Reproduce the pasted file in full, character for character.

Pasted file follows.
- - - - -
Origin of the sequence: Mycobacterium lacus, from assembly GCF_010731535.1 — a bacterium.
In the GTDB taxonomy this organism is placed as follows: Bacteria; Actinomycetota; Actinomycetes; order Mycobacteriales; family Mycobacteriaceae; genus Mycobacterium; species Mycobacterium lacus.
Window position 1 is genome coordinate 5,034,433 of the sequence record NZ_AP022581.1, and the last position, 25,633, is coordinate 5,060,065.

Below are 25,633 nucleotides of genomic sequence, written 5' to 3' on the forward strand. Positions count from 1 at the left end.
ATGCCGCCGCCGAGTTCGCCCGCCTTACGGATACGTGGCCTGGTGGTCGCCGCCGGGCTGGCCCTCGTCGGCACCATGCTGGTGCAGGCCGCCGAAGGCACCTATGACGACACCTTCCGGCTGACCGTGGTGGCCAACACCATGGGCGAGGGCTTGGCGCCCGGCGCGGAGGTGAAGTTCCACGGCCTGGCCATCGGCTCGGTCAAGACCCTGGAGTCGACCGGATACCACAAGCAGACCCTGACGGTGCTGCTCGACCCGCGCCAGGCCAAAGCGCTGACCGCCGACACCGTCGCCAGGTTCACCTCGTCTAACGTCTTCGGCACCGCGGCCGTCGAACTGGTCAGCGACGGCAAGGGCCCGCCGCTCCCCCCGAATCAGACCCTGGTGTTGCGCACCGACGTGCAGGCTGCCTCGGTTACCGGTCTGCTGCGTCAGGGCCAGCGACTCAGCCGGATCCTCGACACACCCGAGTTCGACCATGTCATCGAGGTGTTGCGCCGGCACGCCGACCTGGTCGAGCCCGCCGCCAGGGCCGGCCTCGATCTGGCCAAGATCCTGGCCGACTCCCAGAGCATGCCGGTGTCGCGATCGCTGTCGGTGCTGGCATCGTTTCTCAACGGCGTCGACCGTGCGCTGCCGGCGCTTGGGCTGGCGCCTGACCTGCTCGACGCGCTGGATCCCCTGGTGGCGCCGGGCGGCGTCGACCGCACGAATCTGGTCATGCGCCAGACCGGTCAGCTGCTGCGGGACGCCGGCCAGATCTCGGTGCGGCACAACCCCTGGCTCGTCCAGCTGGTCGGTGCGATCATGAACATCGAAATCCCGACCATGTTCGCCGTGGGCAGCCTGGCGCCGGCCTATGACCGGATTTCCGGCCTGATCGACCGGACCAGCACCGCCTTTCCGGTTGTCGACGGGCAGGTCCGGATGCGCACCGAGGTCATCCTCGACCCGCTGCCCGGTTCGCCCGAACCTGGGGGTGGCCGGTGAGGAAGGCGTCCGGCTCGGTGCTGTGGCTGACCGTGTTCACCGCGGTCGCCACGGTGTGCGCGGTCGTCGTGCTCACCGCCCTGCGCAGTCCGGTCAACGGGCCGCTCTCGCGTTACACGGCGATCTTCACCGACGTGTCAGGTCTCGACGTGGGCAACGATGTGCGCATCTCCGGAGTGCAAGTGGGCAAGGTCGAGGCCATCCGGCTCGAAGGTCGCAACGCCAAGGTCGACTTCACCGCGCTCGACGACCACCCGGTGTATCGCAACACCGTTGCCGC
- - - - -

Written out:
Origin of the sequence: Mycobacterium lacus, from assembly GCF_010731535.1 — a bacterium.
In the GTDB taxonomy this organism is placed as follows: Bacteria; Actinomycetota; Actinomycetes; order Mycobacteriales; family Mycobacteriaceae; genus Mycobacterium; species Mycobacterium lacus.
Window position 1 is genome coordinate 5,034,433 of the sequence record NZ_AP022581.1, and the last position, 25,633, is coordinate 5,060,065.

Below are 25,633 nucleotides of genomic sequence, written 5' to 3' on the forward strand. Positions count from 1 at the left end.
ATGCCGCCGCCGAGTTCGCCCGCCTTACGGATACGTGGCCTGGTGGTCGCCGCCGGGCTGGCCCTCGTCGGCACCATGCTGGTGCAGGCCGCCGAAGGCACCTATGACGACACCTTCCGGCTGACCGTGGTGGCCAACACCATGGGCGAGGGCTTGGCGCCCGGCGCGGAGGTGAAGTTCCACGGCCTGGCCATCGGCTCGGTCAAGACCCTGGAGTCGACCGGATACCACAAGCAGACCCTGACGGTGCTGCTCGACCCGCGCCAGGCCAAAGCGCTGACCGCCGACACCGTCGCCAGGTTCACCTCGTCTAACGTCTTCGGCACCGCGGCCGTCGAACTGGTCAGCGACGGCAAGGGCCCGCCGCTCCCCCCGAATCAGACCCTGGTGTTGCGCACCGACGTGCAGGCTGCCTCGGTTACCGGTCTGCTGCGTCAGGGCCAGCGACTCAGCCGGATCCTCGACACACCCGAGTTCGACCATGTCATCGAGGTGTTGCGCCGGCACGCCGACCTGGTCGAGCCCGCCGCCAGGGCCGGCCTCGATCTGGCCAAGATCCTGGCCGACTCCCAGAGCATGCCGGTGTCGCGATCGCTGTCGGTGCTGGCATCGTTTCTCAACGGCGTCGACCGTGCGCTGCCGGCGCTTGGGCTGGCGCCTGACCTGCTCGACGCGCTGGATCCCCTGGTGGCGCCGGGCGGCGTCGACCGCACGAATCTGGTCATGCGCCAGACCGGTCAGCTGCTGCGGGACGCCGGCCAGATCTCGGTGCGGCACAACCCCTGGCTCGTCCAGCTGGTCGGTGCGATCATGAACATCGAAATCCCGACCATGTTCGCCGTGGGCAGCCTGGCGCCGGCCTATGACCGGATTTCCGGCCTGATCGACCGGACCAGCACCGCCTTTCCGGTTGTCGACGGGCAGGTCCGGATGCGCACCGAGGTCATCCTCGACCCGCTGCCCGGTTCGCCCGAACCTGGGGGTGGCCGGTGAGGAAGGCGTCCGGCTCGGTGCTGTGGCTGACCGTGTTCACCGCGGTCGCCACGGTGTGCGCGGTCGTCGTGCTCACCGCCCTGCGCAGTCCGGTCAACGGGCCGCTCTCGCGTTACACGGCGATCTTCACCGACGTGTCAGGTCTCGACGTGGGCAACGATGTGCGCATCTCCGGAGTGCAAGTGGGCAAGGTCGAGGCCATCCGGCTCGAAGGTCGCAACGCCAAGGTCGACTTCACCGCGCTCGACGACCACCCGGTGTATCGCAACACCGTTGCCGC